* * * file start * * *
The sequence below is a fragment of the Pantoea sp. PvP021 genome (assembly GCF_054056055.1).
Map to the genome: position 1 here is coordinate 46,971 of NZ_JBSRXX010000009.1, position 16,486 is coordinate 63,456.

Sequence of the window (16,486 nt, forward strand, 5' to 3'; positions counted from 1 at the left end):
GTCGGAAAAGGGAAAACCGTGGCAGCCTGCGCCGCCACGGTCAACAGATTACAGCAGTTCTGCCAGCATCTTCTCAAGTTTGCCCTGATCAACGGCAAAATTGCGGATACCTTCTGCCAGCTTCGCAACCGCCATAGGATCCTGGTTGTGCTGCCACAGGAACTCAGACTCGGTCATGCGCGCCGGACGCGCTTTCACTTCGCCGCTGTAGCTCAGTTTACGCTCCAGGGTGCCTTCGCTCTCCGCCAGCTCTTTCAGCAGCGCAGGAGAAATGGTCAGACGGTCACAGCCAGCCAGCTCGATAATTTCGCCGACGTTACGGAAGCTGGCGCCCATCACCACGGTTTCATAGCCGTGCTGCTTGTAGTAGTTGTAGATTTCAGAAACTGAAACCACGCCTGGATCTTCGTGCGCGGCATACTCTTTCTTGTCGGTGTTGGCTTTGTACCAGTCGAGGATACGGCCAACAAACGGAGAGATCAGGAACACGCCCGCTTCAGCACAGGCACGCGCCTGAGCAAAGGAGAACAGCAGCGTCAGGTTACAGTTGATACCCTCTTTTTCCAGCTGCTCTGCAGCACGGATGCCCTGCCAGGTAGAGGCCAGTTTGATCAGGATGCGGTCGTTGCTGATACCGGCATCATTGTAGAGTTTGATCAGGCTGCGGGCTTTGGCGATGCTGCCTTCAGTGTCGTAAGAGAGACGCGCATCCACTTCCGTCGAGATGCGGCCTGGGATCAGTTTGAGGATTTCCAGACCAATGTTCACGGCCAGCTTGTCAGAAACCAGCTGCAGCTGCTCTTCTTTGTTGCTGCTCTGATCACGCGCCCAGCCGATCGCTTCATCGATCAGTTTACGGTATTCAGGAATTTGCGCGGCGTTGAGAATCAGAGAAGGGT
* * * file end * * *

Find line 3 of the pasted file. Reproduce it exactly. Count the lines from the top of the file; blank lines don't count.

Sequence of the window (16,486 nt, forward strand, 5' to 3'; positions counted from 1 at the left end):